A Lamb to Slaughter

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Today is Palm Sunday, the beginning of Passover. The chatter of young children is heard in the foyers of churches all over the country as they anxiously await the sanctuary doors to open. Once the path is open, they proudly walk down the aisles and litter the floor with the branches of artificial palm trees. Is that really what today is all about?

The first Passover did not carry with it the same kind of anticipation associated with the events leading up to Easter as we know it today. The preparation Moses and Aaron led for Passover did not include stripping greenery off local foliage, delegating menu items for the following week’s Easter dinner, or counting out just the right number of eggs to make sure every child would leave with equal spoils from the egg hunt that week. Their instructions were simple, each family was to offer a lamb sacrifice to God. After the sacrifice, the front door of their home had to be painted with the lamb’s blood. On the night of Passover, a plague would hit the nation, ending the lives of the first born child in every household; unless the home was marked with the blood of a sacrificed lamb (Exodus 12). Homes marked as God directed would be passed over, hence the day we remember, Passover. As a result of this plague and those spared, God’s people were released from generations of slavery and free to follow the God who freed them. Stealing a line from Dean’s message, the Passover celebration became equivalent to America’s Independence Day.

By the time Jesus came along, the Jewish community had once again become slaves in their own land. The people were looking for their Messiah to free them from their oppressors. Jesus and his followers joined the crowds of thousands traveling to Jerusalem to observe Passover. While they were in the suburbs of Jerusalem, Jesus sent a couple of his disciples ahead on a specific mission, to untie a colt and bring it back for him to ride on (Luke 19: 29-34). Seems like an odd request, but I’m sure his feet were tired. But wait. Passover celebrates the freedom of God’s people and they are now in a situation to need that kind of redemption again. The people are looking for the Messiah to bring that redemption. There has to be more significance to hitching a ride on a colt than just Jesus resting his legs. In doing this, he is fulfilling yet another Old Testament prophecy (Zechariah 9:9), and in front of the entire crowd. Jesus mounting this colt to ride into the city was tantamount to William Wallace mounting his stallion and leading his band of Scotsmen at Stirling Bridge, or George Washington stepping the boat to cross the Delaware. The entire Jewish crowd knew what Jesus riding in on this colt meant; it meant their time had come, this is our Messiah. The people threw down their coats on the dirt road for Jesus to travel on and began tearing off palm branches to pave the way when they ran out of coats; all the time shouting ” Hosanna, blessed is he who comes in the name of the Lord.” (Mark 11:8-10) The word ‘Hosanna’ is a single word to say ‘save us now’. The people recognized who Jesus was and what he was doing, they were ready for him to step in and overthrow the iron fist hanging over them and they were ready now.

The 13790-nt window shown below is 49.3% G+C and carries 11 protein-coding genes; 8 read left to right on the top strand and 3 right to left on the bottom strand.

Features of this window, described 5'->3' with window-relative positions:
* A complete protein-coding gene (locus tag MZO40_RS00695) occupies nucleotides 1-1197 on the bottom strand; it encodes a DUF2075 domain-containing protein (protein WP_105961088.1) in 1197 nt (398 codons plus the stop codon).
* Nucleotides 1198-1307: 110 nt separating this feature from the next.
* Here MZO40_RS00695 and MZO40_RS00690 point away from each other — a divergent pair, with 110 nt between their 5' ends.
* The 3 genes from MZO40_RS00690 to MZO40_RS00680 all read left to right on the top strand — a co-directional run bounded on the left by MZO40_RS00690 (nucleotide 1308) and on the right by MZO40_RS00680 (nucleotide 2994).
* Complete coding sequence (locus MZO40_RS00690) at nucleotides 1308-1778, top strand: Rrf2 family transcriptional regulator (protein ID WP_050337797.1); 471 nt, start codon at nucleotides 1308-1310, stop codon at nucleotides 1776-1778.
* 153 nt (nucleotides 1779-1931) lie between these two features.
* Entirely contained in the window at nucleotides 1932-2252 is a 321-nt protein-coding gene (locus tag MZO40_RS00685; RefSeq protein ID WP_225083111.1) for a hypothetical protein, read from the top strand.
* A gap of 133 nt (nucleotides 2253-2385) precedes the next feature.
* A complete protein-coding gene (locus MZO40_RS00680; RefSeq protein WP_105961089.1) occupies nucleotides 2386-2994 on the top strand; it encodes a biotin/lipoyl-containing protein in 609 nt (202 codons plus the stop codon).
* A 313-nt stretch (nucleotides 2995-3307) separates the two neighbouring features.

As they drew close to the city, Jesus saw the people in their brokenness and was overcome with sadness (Luke 19:41). He knew his role in the coming days, he remembered the criteria for his people’s freedom from their oppression at the first Passover (the lamb’s blood), he knew the same voices he heard shouting ‘Hosanna’ today would be heard shouting ‘Crucify’. He knew he was the lamb being led into slaughter.

This is Palm Sunday, the beginning of salvation marked by the savior being lead into a city turned slaughterhouse, by the hands of the very people he came to free.

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4 thoughts on “A Lamb to Slaughter”

  1. wow Thanks I just had church here at the comp. Thx. I will be sharing this with our family tonight for devotion. Have you thought or composing a book of pics. & stories for devotions? That would be so good !

    Like

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